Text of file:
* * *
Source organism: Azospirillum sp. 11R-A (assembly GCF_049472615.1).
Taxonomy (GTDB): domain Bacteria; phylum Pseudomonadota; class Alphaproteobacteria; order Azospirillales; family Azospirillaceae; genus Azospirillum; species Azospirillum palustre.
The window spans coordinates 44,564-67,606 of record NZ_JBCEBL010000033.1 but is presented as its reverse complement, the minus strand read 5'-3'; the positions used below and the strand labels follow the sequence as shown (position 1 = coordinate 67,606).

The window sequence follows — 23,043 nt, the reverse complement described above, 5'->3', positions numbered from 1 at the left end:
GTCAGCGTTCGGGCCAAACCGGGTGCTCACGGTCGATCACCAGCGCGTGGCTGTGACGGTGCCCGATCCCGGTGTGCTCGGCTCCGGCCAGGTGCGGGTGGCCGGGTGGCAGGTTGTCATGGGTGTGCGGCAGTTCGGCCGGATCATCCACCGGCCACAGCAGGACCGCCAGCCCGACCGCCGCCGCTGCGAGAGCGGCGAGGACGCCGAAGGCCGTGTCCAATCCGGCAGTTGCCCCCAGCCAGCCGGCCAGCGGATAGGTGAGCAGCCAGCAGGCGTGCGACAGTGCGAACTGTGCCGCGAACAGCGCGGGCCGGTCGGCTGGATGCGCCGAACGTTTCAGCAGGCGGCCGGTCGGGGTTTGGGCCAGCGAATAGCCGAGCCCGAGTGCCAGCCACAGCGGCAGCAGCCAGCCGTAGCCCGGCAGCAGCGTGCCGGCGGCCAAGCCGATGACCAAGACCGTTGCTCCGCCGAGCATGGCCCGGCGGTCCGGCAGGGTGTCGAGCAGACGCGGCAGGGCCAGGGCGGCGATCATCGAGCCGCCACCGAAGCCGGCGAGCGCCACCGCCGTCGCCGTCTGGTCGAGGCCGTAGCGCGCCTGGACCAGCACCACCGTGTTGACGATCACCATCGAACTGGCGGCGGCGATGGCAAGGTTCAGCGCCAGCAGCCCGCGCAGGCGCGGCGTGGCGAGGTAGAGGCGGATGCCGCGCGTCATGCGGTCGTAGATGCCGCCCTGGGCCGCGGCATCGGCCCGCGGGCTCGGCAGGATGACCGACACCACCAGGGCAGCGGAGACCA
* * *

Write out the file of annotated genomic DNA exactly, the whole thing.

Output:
Source organism: Azospirillum sp. 11R-A (assembly GCF_049472615.1).
Taxonomy (GTDB): domain Bacteria; phylum Pseudomonadota; class Alphaproteobacteria; order Azospirillales; family Azospirillaceae; genus Azospirillum; species Azospirillum palustre.
The window spans coordinates 44,564-67,606 of record NZ_JBCEBL010000033.1 but is presented as its reverse complement, the minus strand read 5'-3'; the positions used below and the strand labels follow the sequence as shown (position 1 = coordinate 67,606).

The window sequence follows — 23,043 nt, the reverse complement described above, 5'->3', positions numbered from 1 at the left end:
GTCAGCGTTCGGGCCAAACCGGGTGCTCACGGTCGATCACCAGCGCGTGGCTGTGACGGTGCCCGATCCCGGTGTGCTCGGCTCCGGCCAGGTGCGGGTGGCCGGGTGGCAGGTTGTCATGGGTGTGCGGCAGTTCGGCCGGATCATCCACCGGCCACAGCAGGACCGCCAGCCCGACCGCCGCCGCTGCGAGAGCGGCGAGGACGCCGAAGGCCGTGTCCAATCCGGCAGTTGCCCCCAGCCAGCCGGCCAGCGGATAGGTGAGCAGCCAGCAGGCGTGCGACAGTGCGAACTGTGCCGCGAACAGCGCGGGCCGGTCGGCTGGATGCGCCGAACGTTTCAGCAGGCGGCCGGTCGGGGTTTGGGCCAGCGAATAGCCGAGCCCGAGTGCCAGCCACAGCGGCAGCAGCCAGCCGTAGCCCGGCAGCAGCGTGCCGGCGGCCAAGCCGATGACCAAGACCGTTGCTCCGCCGAGCATGGCCCGGCGGTCCGGCAGGGTGTCGAGCAGACGCGGCAGGGCCAGGGCGGCGATCATCGAGCCGCCACCGAAGCCGGCGAGCGCCACCGCCGTCGCCGTCTGGTCGAGGCCGTAGCGCGCCTGGACCAGCACCACCGTGTTGACGATCACCATCGAACTGGCGGCGGCGATGGCAAGGTTCAGCGCCAGCAGCCCGCGCAGGCGCGGCGTGGCGAGGTAGAGGCGGATGCCGCGCGTCATGCGGTCGTAGATGCCGCCCTGGGCCGCGGCATCGGCCCGCGGGCTCGGCAGGATGACCGACACCACCAGGGCAGCGGAGACCA